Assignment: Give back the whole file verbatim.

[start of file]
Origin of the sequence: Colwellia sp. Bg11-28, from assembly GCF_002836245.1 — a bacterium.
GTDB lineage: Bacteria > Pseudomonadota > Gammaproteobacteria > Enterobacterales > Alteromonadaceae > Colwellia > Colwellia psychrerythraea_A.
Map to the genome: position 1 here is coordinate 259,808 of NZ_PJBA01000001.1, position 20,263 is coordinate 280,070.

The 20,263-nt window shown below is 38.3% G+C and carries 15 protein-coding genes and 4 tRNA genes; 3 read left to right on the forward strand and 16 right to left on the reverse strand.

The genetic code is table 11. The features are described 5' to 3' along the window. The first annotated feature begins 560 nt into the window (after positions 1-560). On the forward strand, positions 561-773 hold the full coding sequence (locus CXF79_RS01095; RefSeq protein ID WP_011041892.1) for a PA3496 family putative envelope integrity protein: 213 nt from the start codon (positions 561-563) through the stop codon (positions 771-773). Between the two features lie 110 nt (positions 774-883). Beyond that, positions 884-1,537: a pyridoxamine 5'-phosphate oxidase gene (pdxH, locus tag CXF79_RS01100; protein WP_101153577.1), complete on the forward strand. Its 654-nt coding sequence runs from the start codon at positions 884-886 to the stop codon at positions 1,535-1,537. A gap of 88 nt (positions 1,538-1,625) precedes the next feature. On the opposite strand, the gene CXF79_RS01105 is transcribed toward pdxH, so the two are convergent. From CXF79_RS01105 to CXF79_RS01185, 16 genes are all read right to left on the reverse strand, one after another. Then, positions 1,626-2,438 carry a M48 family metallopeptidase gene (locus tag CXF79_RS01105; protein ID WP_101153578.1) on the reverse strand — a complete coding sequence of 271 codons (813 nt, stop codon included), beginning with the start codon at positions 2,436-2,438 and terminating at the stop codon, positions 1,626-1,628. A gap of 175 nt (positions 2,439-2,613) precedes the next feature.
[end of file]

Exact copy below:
Origin of the sequence: Colwellia sp. Bg11-28, from assembly GCF_002836245.1 — a bacterium.
GTDB lineage: Bacteria > Pseudomonadota > Gammaproteobacteria > Enterobacterales > Alteromonadaceae > Colwellia > Colwellia psychrerythraea_A.
Map to the genome: position 1 here is coordinate 259,808 of NZ_PJBA01000001.1, position 20,263 is coordinate 280,070.

The 20,263-nt window shown below is 38.3% G+C and carries 15 protein-coding genes and 4 tRNA genes; 3 read left to right on the forward strand and 16 right to left on the reverse strand.

The genetic code is table 11. The features are described 5' to 3' along the window. The first annotated feature begins 560 nt into the window (after positions 1-560). On the forward strand, positions 561-773 hold the full coding sequence (locus CXF79_RS01095; RefSeq protein ID WP_011041892.1) for a PA3496 family putative envelope integrity protein: 213 nt from the start codon (positions 561-563) through the stop codon (positions 771-773). Between the two features lie 110 nt (positions 774-883). Beyond that, positions 884-1,537: a pyridoxamine 5'-phosphate oxidase gene (pdxH, locus tag CXF79_RS01100; protein WP_101153577.1), complete on the forward strand. Its 654-nt coding sequence runs from the start codon at positions 884-886 to the stop codon at positions 1,535-1,537. A gap of 88 nt (positions 1,538-1,625) precedes the next feature. On the opposite strand, the gene CXF79_RS01105 is transcribed toward pdxH, so the two are convergent. From CXF79_RS01105 to CXF79_RS01185, 16 genes are all read right to left on the reverse strand, one after another. Then, positions 1,626-2,438 carry a M48 family metallopeptidase gene (locus tag CXF79_RS01105; protein ID WP_101153578.1) on the reverse strand — a complete coding sequence of 271 codons (813 nt, stop codon included), beginning with the start codon at positions 2,436-2,438 and terminating at the stop codon, positions 1,626-1,628. A gap of 175 nt (positions 2,439-2,613) precedes the next feature.